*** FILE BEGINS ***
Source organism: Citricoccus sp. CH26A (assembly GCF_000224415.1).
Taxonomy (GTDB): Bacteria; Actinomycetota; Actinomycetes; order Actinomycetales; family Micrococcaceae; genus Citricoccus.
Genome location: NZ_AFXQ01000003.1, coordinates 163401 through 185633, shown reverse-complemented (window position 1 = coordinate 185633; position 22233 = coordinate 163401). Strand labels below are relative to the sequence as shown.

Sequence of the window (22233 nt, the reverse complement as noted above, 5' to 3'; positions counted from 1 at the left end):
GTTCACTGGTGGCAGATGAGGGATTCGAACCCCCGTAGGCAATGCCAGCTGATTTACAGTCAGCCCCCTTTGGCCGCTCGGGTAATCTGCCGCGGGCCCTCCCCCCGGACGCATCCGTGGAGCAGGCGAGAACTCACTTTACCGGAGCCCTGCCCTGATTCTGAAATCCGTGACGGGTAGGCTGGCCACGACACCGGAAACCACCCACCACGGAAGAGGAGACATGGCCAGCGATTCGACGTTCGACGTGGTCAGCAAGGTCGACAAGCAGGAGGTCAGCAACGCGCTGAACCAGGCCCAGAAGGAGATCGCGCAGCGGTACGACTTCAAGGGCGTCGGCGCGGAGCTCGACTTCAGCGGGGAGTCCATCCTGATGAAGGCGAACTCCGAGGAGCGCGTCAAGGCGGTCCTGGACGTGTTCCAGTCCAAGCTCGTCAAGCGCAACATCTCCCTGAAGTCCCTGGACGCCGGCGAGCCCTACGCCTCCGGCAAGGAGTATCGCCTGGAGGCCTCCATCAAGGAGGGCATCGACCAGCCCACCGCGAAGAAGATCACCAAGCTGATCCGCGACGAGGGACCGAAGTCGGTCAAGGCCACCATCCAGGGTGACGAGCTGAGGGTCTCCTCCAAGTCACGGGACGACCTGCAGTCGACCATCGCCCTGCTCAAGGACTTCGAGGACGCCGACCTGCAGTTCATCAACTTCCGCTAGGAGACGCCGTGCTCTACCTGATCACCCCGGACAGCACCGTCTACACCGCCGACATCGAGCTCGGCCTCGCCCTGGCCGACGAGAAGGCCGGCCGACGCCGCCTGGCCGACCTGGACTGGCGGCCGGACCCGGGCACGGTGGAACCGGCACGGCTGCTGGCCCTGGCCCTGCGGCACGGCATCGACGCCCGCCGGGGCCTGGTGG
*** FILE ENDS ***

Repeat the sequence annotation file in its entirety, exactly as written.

Source organism: Citricoccus sp. CH26A (assembly GCF_000224415.1).
Taxonomy (GTDB): Bacteria; Actinomycetota; Actinomycetes; order Actinomycetales; family Micrococcaceae; genus Citricoccus.
Genome location: NZ_AFXQ01000003.1, coordinates 163401 through 185633, shown reverse-complemented (window position 1 = coordinate 185633; position 22233 = coordinate 163401). Strand labels below are relative to the sequence as shown.

Sequence of the window (22233 nt, the reverse complement as noted above, 5' to 3'; positions counted from 1 at the left end):
GTTCACTGGTGGCAGATGAGGGATTCGAACCCCCGTAGGCAATGCCAGCTGATTTACAGTCAGCCCCCTTTGGCCGCTCGGGTAATCTGCCGCGGGCCCTCCCCCCGGACGCATCCGTGGAGCAGGCGAGAACTCACTTTACCGGAGCCCTGCCCTGATTCTGAAATCCGTGACGGGTAGGCTGGCCACGACACCGGAAACCACCCACCACGGAAGAGGAGACATGGCCAGCGATTCGACGTTCGACGTGGTCAGCAAGGTCGACAAGCAGGAGGTCAGCAACGCGCTGAACCAGGCCCAGAAGGAGATCGCGCAGCGGTACGACTTCAAGGGCGTCGGCGCGGAGCTCGACTTCAGCGGGGAGTCCATCCTGATGAAGGCGAACTCCGAGGAGCGCGTCAAGGCGGTCCTGGACGTGTTCCAGTCCAAGCTCGTCAAGCGCAACATCTCCCTGAAGTCCCTGGACGCCGGCGAGCCCTACGCCTCCGGCAAGGAGTATCGCCTGGAGGCCTCCATCAAGGAGGGCATCGACCAGCCCACCGCGAAGAAGATCACCAAGCTGATCCGCGACGAGGGACCGAAGTCGGTCAAGGCCACCATCCAGGGTGACGAGCTGAGGGTCTCCTCCAAGTCACGGGACGACCTGCAGTCGACCATCGCCCTGCTCAAGGACTTCGAGGACGCCGACCTGCAGTTCATCAACTTCCGCTAGGAGACGCCGTGCTCTACCTGATCACCCCGGACAGCACCGTCTACACCGCCGACATCGAGCTCGGCCTCGCCCTGGCCGACGAGAAGGCCGGCCGACGCCGCCTGGCCGACCTGGACTGGCGGCCGGACCCGGGCACGGTGGAACCGGCACGGCTGCTGGCCCTGGCCCTGCGGCACGGCATCGACGCCCGCCGGGGCCTGGTGG